I just stumbled across this very true summary about technical debt and how to deal with it:
In my experience technical debt always happens. One must always try to avoid it but it can never totally be avoided (for multiple reasons). The main point is: You (the one who writes and maintains the code) must deal with it in your daily normal work every day immediately and you must organize to pay it off without asking for permission or telling other people.
The sentence 'We never have enough time to pay off our technical debt' does not make sense and is wrong. Nobody will provide you with time to do this and nobody will schedule it for the future. You need to deal with it yourself. You need to factor any cleanup into the planning. Do not expect extra time to be given to you to clean up later.
The sentence 'This is so wrong, we should fix it. Let's add this to our defect database so it does not get lost.' usually means: 'I don't understand or care about technical debt so let's put this into a strange ever growing database and forget about it. It will never get done.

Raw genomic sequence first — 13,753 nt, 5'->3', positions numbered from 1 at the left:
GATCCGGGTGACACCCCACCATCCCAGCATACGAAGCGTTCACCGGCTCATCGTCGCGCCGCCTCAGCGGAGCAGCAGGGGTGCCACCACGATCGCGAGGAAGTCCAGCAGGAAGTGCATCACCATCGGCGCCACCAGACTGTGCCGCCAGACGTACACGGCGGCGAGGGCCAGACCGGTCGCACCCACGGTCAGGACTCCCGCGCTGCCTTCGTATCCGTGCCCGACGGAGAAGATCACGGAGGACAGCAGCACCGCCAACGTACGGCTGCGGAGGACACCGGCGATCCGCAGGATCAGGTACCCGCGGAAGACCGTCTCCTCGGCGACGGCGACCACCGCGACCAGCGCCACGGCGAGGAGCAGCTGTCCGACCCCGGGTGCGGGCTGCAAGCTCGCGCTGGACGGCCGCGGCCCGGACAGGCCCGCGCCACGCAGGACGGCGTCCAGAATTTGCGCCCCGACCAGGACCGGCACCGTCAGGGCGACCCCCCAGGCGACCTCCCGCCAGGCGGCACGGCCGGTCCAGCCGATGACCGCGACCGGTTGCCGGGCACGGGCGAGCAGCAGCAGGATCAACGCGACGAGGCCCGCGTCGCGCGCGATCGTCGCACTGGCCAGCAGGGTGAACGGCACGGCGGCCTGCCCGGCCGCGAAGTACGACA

Defect databases most of the time help to create technical debt since they encourage people to file work items which really need to be done now for the future. They do not help to reduce technical debt. A 8x8cm piece of paper with the top issues on it you need to work on is better. You usually will not be able to deal with more debt than what fits on this piece of paper.
I always compare technical debt with a snow-pusher which has a flat pushing front. By pushing harder it can always get a bit further by pulling back and by ramming into the snow wall once more, but after some time it can only ever advance by a couple of centimeters per push. The only way is to get rid of the snow is to get rid of the snow. Pushing the snow forward for future processing is not going to work.